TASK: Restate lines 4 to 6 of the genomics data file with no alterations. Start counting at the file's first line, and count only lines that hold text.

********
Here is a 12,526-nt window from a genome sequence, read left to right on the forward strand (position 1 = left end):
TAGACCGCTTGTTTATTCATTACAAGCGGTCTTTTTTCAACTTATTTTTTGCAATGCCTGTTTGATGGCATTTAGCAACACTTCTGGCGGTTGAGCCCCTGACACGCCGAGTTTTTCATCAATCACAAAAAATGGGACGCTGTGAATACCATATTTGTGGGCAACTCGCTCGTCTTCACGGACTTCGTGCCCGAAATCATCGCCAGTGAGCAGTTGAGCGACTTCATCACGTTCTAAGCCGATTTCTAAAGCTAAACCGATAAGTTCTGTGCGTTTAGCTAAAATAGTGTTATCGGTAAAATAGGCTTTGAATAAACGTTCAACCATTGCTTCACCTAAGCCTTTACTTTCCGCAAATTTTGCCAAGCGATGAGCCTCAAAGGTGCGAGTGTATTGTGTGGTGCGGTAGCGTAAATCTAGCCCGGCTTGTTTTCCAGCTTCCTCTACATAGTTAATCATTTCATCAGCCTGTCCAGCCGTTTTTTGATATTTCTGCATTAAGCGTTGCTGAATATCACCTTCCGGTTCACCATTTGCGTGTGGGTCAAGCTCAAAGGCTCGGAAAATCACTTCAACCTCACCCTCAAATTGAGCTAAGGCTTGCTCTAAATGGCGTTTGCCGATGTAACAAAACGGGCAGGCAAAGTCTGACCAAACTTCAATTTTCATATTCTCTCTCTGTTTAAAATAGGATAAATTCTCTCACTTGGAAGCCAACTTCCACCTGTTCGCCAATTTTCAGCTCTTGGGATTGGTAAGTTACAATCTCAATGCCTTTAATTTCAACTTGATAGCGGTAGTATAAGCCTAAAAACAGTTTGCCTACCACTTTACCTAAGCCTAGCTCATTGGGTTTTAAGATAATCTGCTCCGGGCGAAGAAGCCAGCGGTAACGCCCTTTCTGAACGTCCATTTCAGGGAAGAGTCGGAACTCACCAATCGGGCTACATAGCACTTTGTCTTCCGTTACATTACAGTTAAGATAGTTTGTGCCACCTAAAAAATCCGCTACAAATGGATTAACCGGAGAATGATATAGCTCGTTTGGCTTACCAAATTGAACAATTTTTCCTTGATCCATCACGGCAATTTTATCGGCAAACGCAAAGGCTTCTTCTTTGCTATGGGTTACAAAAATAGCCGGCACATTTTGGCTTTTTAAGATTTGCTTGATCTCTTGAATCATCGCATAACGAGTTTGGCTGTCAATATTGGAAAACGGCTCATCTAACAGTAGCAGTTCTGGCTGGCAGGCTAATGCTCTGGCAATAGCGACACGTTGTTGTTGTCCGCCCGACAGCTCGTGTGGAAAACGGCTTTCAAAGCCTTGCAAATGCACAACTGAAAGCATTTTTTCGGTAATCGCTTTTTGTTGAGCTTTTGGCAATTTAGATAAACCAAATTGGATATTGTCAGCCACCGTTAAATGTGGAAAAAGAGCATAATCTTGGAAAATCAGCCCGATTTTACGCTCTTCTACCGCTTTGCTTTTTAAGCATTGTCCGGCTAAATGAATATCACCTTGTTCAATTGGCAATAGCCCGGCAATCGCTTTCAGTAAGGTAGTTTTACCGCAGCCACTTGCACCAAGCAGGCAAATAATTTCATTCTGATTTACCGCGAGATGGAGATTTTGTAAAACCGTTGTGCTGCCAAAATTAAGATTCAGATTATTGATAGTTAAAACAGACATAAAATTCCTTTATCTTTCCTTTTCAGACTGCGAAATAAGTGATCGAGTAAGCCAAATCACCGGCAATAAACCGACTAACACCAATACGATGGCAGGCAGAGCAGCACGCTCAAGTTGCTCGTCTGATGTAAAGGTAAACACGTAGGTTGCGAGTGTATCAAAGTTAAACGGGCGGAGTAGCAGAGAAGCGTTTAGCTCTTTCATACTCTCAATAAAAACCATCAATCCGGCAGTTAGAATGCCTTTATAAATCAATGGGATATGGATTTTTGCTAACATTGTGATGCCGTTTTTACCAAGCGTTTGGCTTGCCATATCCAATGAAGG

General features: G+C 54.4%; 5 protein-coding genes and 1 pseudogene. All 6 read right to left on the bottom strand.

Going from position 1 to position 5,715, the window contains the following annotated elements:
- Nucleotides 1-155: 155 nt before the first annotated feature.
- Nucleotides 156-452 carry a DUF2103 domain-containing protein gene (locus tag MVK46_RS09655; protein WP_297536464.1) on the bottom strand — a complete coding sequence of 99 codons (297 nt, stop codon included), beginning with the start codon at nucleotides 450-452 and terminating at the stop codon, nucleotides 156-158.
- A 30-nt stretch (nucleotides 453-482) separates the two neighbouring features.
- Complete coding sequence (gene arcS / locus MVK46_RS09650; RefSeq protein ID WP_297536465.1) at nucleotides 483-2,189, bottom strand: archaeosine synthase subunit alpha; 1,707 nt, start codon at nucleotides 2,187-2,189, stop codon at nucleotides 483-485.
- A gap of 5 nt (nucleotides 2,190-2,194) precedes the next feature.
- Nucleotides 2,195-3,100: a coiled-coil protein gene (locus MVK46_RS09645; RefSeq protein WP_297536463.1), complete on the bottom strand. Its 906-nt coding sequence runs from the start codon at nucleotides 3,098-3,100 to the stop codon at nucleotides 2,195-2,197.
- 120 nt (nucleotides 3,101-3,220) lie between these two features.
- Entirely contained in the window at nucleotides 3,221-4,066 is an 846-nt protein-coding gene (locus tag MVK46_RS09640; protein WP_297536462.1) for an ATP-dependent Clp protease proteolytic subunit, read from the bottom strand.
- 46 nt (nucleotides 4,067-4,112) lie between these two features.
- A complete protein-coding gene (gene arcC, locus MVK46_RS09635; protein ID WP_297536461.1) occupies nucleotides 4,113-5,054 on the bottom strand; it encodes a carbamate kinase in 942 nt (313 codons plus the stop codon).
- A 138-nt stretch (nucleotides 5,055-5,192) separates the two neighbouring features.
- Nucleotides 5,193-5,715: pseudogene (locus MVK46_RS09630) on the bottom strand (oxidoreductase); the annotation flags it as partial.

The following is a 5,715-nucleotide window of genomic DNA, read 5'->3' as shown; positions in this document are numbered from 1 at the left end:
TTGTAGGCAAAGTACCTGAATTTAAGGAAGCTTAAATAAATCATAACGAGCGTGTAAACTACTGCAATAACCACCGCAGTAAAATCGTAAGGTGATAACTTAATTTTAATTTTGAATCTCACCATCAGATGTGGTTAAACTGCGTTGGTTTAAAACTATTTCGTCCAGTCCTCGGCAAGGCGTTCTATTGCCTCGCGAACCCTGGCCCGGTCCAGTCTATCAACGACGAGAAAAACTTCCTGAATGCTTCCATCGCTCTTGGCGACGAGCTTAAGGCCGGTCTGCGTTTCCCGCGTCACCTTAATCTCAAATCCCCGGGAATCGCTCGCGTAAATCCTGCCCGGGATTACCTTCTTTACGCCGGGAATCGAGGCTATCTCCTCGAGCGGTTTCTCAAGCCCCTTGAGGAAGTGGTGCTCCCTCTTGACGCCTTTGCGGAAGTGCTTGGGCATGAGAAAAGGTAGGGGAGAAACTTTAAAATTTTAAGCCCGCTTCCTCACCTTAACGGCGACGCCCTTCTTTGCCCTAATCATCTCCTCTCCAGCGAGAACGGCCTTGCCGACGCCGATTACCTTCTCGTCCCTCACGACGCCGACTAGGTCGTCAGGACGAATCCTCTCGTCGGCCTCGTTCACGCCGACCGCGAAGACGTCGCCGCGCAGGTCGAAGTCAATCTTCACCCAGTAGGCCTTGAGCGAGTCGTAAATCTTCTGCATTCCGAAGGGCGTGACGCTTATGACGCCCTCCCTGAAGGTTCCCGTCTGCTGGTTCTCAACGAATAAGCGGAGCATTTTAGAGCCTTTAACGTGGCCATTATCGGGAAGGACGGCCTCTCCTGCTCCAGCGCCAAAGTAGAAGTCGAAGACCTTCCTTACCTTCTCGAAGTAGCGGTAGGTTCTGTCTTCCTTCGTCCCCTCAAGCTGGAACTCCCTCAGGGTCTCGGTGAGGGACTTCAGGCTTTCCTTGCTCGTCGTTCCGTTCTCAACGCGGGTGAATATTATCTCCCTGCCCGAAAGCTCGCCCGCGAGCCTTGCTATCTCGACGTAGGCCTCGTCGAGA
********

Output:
Going from position 1 to position 5,715, the window contains the following annotated elements:
- Nucleotides 1-155: 155 nt before the first annotated feature.
- Nucleotides 156-452 carry a DUF2103 domain-containing protein gene (locus tag MVK46_RS09655; protein WP_297536464.1) on the bottom strand — a complete coding sequence of 99 codons (297 nt, stop codon included), beginning with the start codon at nucleotides 450-452 and terminating at the stop codon, nucleotides 156-158.